5 Home Improvement Projects to Make Good Use of Your Tax Return

5 Home Improvement Projects to Make Good Use of Your Tax Return

Hurrah! You’ve made the annual deadline to file your taxes! That’s great, especially if you’ve got a nice IRS refund check coming. One of the best ways to invest your refund is by improving the energy efficiency of your home. With warm spring weather returning, now’s the time to start.

1. Learn how you can save with a home energy audit. One of the least expensive but most helpful home improvement projects is having an energy audit of your home done by a professional service company. While homeowners can generally learn a lot by doing their own energy audit, a professional auditor can accurately assess how your home’s structure affects your energy bills. Both blower door tests and a thermographic scan identify where drafts are and how heat moves through your home.

2. Landscape for Saving and Comfort. Landscaping your property increases its curb appeal and sale-ability, and it can also reduce your winter heating bills and summer cooling. Planting two 25 foot tall shade trees on the western and eastern aspects of a home reduces its heat load and saves 23% off the yearly utility bill. Planting evergreen windbreaks along the north side of your home can also help reduce your winter heating costs. In the summer, heat-absorbing concrete and pavement in urban areas form heat-islands that tend to be 5°F hotter than surrounding rural areas. Planting trees and other vegetation can help cool entire neighborhoods.

3. Replace your older appliances with EnergyStar ones. If you are still using a refrigerator from the 1990s or early 2000s, you might as well be tossing buckets of money out your front door. The same goes for water heaters, washers, dishwashers, and even air conditioners. On average, Energy Star appliances use about half the energy of your old appliances. Most important of all, you don’t have to pay more for Energy Star appliances anymore.

4. Replace your leakiest, draftiest window(s). Older windows cost you money by letting in outside air around their frames. They also conduct heat and radiate heat through the glass. On a sunny summer day, old single-paned (and some double-paned) windows pass lots of heat into your home. During the winter, it’s letting heat out. Energy Star rated energy efficient windows are built to resist heat conduction, keeping the air conditioned or heated air in your home at the right temperature and save you $126–$465 a year. Not all windows are the same, so you’ll need to follow the manufacturer’s instructions carefully.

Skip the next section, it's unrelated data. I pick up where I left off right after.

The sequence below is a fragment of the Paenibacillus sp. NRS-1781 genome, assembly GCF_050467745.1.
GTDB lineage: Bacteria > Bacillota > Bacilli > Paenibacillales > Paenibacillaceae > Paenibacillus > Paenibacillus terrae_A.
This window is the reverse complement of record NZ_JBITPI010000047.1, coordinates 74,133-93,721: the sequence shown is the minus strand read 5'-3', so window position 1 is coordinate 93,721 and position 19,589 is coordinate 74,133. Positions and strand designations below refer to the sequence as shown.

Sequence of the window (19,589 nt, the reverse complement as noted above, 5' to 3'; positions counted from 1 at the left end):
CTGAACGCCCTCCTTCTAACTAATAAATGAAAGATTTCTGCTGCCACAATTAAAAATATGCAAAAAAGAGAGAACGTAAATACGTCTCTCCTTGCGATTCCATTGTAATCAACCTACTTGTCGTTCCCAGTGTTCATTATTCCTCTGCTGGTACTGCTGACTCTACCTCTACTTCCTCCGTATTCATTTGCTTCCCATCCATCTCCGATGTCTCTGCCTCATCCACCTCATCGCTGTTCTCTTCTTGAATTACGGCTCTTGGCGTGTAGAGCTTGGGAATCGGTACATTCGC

5. Add more some insulation. Most US homes are under-insulated. The minimum recommended R-values for attics in the south central US is R30 while northern homes should have up to R60. In practical terms, that’s between 8 inches and 24 inches in thickness, depending on the type of insulation (fiberglass, cellulose, rigid foam, sprayed foam). To get the most energy savings out of it, your attic should be insulated throughout at the same thickness. Many home centers and manufacturers have insulation calculators on their websites to help you figure out how much you’ll need. Also keep in mind other areas in your home that you can insulate. Their locations will be even more clear if you started out with the professional home energy audit. The great thing about adding insulation is that you’ll feel the effect on your home’s comfort right away.


Vernon Trollinger is a writer with a background in home improvement, electronics, fiction writing, and archaeology. He now writes about green energy technology, home energy efficiency, the natural gas industry, and the electrical grid.

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